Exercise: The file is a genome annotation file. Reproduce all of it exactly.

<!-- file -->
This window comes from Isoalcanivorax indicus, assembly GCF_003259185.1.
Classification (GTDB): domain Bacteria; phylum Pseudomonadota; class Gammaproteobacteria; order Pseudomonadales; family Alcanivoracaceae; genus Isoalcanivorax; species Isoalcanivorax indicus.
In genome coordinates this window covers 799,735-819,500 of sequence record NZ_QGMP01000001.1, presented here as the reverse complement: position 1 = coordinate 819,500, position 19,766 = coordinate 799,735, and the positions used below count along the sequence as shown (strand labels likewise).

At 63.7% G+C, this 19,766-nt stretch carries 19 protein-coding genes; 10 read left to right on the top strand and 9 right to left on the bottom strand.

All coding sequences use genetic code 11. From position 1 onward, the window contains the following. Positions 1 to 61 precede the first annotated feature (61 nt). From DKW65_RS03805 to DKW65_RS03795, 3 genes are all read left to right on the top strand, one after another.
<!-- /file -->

This window comes from Isoalcanivorax indicus, assembly GCF_003259185.1.
Classification (GTDB): domain Bacteria; phylum Pseudomonadota; class Gammaproteobacteria; order Pseudomonadales; family Alcanivoracaceae; genus Isoalcanivorax; species Isoalcanivorax indicus.
In genome coordinates this window covers 799,735-819,500 of sequence record NZ_QGMP01000001.1, presented here as the reverse complement: position 1 = coordinate 819,500, position 19,766 = coordinate 799,735, and the positions used below count along the sequence as shown (strand labels likewise).

At 63.7% G+C, this 19,766-nt stretch carries 19 protein-coding genes; 10 read left to right on the top strand and 9 right to left on the bottom strand.

All coding sequences use genetic code 11. From position 1 onward, the window contains the following. Positions 1 to 61 precede the first annotated feature (61 nt). From DKW65_RS03805 to DKW65_RS03795, 3 genes are all read left to right on the top strand, one after another.